Interview by James Leonard Rowe
Sari Szanto is a Hungarian-born collage artist and illustrator based in Moscow. Her wonderful zine, Housewife: What A Poor Lesbian Does When Her Girl Goes Way For The Weekend is available now from Sputnikat. Pick up a copy here. Here she talks to Sputnikat’s man in London, James Leonard Rowe, about life, work, and her cut-and-paste vocation.
JLR: When we first met at ELCAF (East London Comics and Art Fair) last year, I remember scissors and glue being essential tools of your sketchbook kit; at what point in your artistic journey did you first start to utilise collage?
SS: That’s right, I always have glue and scissors on me! I started experimenting with collage as soon as I went to art school and learnt it was something you could do. I guess I was just really self-conscious about my drawing and collage seemed to be an easy way to make pretty pictures. That’s how it started, then I realised it was more than just the look of collage that I was attracted to.
JLR: In your latest book ‘Housewife’ we have a snapshot of a lesbian’s lonely weekend; how much of your work is based on your personal life and how much is fantasy?
SS: It depends, really. This particular book is my actual experience. My girlfriend did go away for a weekend and I was alone in the apartment. I was feeling bored and useless, and all those other feelings you can read about in the book, and I wanted to cheer up, so I forced myself to draw. I was trying to see the funny side of my misery. In a couple of hours, I had a series of silly line drawings and bits of text, and I decided to make a zine out of all this. It was printed and bound by the time Dasha got home. So the original version was a gift for my partner, and it was a very personal little thing. Still, this could be anyone’s experience, there’s nothing in it that’s specific to me. Or specifically gay. Anyway, back to your question: with most of my projects, the starting point is my own experience and my personal observations, and I like to include little inside jokes that only I get, but the final stories have very little to do with me personally.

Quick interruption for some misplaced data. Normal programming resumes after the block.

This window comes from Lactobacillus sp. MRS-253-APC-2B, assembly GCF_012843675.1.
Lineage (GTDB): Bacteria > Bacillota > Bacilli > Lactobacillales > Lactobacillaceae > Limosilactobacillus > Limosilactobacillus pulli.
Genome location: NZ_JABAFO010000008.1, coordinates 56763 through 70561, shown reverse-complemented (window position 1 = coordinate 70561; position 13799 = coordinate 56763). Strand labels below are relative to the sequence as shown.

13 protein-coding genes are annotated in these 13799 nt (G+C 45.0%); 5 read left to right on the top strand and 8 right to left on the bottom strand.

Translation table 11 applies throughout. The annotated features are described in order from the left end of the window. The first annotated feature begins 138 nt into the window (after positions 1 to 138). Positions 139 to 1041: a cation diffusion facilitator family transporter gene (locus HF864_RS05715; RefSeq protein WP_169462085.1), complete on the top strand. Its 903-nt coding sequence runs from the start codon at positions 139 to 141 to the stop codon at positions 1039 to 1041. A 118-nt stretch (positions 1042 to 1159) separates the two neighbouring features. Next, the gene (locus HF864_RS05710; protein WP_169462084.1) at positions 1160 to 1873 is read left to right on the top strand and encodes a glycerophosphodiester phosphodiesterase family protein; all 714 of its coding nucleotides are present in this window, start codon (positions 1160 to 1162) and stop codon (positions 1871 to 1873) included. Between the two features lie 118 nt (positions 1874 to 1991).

JLR: Tell us more about your creative process: from initial idea to completion. How much does chance play a part in this? I’m thinking about your use of found objects.
SS: I like leaving most of it up to chance, but again, it depends what I’m working on. With ‘Housewife’, I had this original little zine I wanted to improve, and I wasn’t going to change the content, just the form. That was really difficult, reproducing drawings in collage. It’s hard to keep it spontaneous and fun when you have a particular image in mind. I prefer letting the material guide me, I love the way random stories pop up in my head when I stick two odd bits of paper together. That’s how I worked on my BA degree project too (Here : http://sariszanto.com/Displaced). I had a collection of found stuff, including a stack of family photos of some complete strangers, Christmas decorations from the Fifties, old postcards and whatnot. Some of the items had been with me since I was little. I just started combining the images and objects and tried to figure out the stories behind them. I came up with a bunch of random collages and stories, but for the most part I had no idea where the whole thing was going. I was over half way into the project when I found the theme that connected all of them. So that’s my favourite kind of process.